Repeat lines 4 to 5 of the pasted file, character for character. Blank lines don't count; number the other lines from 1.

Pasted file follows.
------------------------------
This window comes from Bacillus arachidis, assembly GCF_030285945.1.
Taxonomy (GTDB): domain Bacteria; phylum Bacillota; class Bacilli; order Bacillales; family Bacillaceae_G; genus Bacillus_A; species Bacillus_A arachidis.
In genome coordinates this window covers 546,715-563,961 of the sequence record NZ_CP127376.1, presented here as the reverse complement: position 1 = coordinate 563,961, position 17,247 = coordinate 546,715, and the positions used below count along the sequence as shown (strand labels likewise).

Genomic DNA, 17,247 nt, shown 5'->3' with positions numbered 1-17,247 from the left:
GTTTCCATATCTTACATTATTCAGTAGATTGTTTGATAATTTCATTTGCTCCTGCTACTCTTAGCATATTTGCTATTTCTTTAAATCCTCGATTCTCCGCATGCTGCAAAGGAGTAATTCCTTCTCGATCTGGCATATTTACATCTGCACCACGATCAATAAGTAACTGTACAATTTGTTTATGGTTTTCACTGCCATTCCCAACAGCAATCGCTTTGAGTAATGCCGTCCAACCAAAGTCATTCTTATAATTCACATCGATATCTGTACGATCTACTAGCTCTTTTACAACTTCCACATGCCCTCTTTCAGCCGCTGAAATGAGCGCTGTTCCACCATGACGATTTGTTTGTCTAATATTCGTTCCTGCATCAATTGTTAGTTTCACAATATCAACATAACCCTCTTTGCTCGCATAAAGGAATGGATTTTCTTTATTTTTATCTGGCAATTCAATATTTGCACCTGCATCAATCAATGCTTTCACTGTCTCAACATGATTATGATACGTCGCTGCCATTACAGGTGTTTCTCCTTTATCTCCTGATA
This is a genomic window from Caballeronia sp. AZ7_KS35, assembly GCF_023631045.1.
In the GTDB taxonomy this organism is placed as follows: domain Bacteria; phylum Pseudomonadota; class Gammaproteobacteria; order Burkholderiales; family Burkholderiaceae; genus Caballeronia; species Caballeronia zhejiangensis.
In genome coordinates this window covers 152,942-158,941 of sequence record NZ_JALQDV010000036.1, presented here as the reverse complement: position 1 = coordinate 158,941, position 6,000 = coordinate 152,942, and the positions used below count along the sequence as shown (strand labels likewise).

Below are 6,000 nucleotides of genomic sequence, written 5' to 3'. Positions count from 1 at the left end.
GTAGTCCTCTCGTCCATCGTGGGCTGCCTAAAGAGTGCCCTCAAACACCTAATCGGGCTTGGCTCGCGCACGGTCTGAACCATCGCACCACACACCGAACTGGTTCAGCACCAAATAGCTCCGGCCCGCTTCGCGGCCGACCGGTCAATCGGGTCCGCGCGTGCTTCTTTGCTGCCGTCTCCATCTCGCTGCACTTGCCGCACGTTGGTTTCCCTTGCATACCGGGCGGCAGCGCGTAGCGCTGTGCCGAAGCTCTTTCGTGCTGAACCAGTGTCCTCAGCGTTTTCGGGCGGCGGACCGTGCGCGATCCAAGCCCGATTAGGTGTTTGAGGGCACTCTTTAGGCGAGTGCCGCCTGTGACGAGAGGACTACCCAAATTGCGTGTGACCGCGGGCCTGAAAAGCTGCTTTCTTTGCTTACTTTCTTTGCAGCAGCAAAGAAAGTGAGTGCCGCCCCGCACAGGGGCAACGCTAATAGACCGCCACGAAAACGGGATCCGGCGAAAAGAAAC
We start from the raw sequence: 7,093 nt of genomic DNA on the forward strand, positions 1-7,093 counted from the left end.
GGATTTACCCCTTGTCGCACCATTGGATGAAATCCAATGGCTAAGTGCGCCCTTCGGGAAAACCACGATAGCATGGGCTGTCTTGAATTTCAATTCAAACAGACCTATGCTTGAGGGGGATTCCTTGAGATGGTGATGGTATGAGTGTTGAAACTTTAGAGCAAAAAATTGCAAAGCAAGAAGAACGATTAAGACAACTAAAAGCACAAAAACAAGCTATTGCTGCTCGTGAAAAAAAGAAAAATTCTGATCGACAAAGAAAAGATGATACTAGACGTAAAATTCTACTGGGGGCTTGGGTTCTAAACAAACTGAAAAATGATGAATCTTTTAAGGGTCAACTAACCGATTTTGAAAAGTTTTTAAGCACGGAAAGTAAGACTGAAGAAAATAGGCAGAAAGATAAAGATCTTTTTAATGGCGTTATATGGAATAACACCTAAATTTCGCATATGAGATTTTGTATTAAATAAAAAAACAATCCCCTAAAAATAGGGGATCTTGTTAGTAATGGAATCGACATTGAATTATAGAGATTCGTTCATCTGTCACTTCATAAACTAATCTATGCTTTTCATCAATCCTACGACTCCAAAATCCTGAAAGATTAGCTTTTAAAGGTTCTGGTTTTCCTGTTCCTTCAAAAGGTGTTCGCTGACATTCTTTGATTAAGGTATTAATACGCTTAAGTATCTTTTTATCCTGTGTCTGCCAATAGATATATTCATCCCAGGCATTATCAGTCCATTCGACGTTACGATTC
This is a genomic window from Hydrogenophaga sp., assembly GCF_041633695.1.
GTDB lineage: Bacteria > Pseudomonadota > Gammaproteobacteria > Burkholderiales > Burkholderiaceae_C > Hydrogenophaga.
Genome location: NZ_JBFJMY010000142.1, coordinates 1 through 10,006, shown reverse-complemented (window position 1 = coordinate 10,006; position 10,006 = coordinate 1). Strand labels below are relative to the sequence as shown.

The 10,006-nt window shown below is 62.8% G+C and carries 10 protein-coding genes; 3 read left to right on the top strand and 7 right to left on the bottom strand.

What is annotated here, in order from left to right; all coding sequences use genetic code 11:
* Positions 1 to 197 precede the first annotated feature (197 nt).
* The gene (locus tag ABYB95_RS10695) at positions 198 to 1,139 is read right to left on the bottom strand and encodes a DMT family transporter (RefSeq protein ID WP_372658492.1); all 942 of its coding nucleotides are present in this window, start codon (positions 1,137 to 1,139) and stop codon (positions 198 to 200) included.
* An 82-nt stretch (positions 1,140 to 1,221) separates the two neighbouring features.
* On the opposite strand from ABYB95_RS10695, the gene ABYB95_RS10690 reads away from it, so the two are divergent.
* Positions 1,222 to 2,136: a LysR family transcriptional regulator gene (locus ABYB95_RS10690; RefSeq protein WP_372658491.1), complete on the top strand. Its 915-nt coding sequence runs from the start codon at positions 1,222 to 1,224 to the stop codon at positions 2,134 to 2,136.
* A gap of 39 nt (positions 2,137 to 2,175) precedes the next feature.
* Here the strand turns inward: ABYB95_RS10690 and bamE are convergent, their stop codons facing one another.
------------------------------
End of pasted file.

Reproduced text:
Genomic DNA, 17,247 nt, shown 5'->3' with positions numbered 1-17,247 from the left:
GTTTCCATATCTTACATTATTCAGTAGATTGTTTGATAATTTCATTTGCTCCTGCTACTCTTAGCATATTTGCTATTTCTTTAAATCCTCGATTCTCCGCATGCTGCAAAGGAGTAATTCCTTCTCGATCTGGCATATTTACATCTGCACCACGATCAATAAGTAACTGTACAATTTGTTTATGGTTTTCACTGCCATTCCCAACAGCAATCGCTTTGAGTAATGCCGTCCAACCAAAGTCATTCTTATAATTCACATCGATATCTGTACGATCTACTAGCTCTTTTACAACTTCCACATGCCCTCTTTCAGCCGCTGAAATGAGCGCTGTTCCACCATGACGATTTGTTTGTCTAATATTCGTTCCTGCATCAATTGTTAGTTTCACAATATCAACATAACCCTCTTTGCTCGCATAAAGGAATGGATTTTCTTTATTTTTATCTGGCAATTCAATATTTGCACCTGCATCAATCAATGCTTTCACTGTCTCAACATGATTATGATACGTCGCTGCCATTACAGGTGTTTCTCCTTTATCTCCTGATA